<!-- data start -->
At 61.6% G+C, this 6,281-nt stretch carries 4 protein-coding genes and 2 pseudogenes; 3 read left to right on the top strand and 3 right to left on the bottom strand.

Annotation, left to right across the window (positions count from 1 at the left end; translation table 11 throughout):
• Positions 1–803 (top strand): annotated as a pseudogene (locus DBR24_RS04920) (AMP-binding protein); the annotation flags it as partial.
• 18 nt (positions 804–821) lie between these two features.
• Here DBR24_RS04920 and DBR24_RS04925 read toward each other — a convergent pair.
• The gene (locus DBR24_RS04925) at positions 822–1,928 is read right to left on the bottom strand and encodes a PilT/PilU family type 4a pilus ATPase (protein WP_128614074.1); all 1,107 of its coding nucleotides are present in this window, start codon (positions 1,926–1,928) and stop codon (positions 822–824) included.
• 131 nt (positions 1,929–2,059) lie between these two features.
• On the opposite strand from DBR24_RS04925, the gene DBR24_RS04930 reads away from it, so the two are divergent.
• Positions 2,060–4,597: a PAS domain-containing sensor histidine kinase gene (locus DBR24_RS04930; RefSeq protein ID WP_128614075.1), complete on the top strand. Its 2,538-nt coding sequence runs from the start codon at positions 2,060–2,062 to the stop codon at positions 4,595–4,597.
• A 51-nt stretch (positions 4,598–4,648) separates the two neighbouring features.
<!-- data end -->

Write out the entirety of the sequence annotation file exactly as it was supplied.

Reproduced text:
At 61.6% G+C, this 6,281-nt stretch carries 4 protein-coding genes and 2 pseudogenes; 3 read left to right on the top strand and 3 right to left on the bottom strand.

Annotation, left to right across the window (positions count from 1 at the left end; translation table 11 throughout):
• Positions 1–803 (top strand): annotated as a pseudogene (locus DBR24_RS04920) (AMP-binding protein); the annotation flags it as partial.
• 18 nt (positions 804–821) lie between these two features.
• Here DBR24_RS04920 and DBR24_RS04925 read toward each other — a convergent pair.
• The gene (locus DBR24_RS04925) at positions 822–1,928 is read right to left on the bottom strand and encodes a PilT/PilU family type 4a pilus ATPase (protein WP_128614074.1); all 1,107 of its coding nucleotides are present in this window, start codon (positions 1,926–1,928) and stop codon (positions 822–824) included.
• 131 nt (positions 1,929–2,059) lie between these two features.
• On the opposite strand from DBR24_RS04925, the gene DBR24_RS04930 reads away from it, so the two are divergent.
• Positions 2,060–4,597: a PAS domain-containing sensor histidine kinase gene (locus DBR24_RS04930; RefSeq protein ID WP_128614075.1), complete on the top strand. Its 2,538-nt coding sequence runs from the start codon at positions 2,060–2,062 to the stop codon at positions 4,595–4,597.
• A 51-nt stretch (positions 4,598–4,648) separates the two neighbouring features.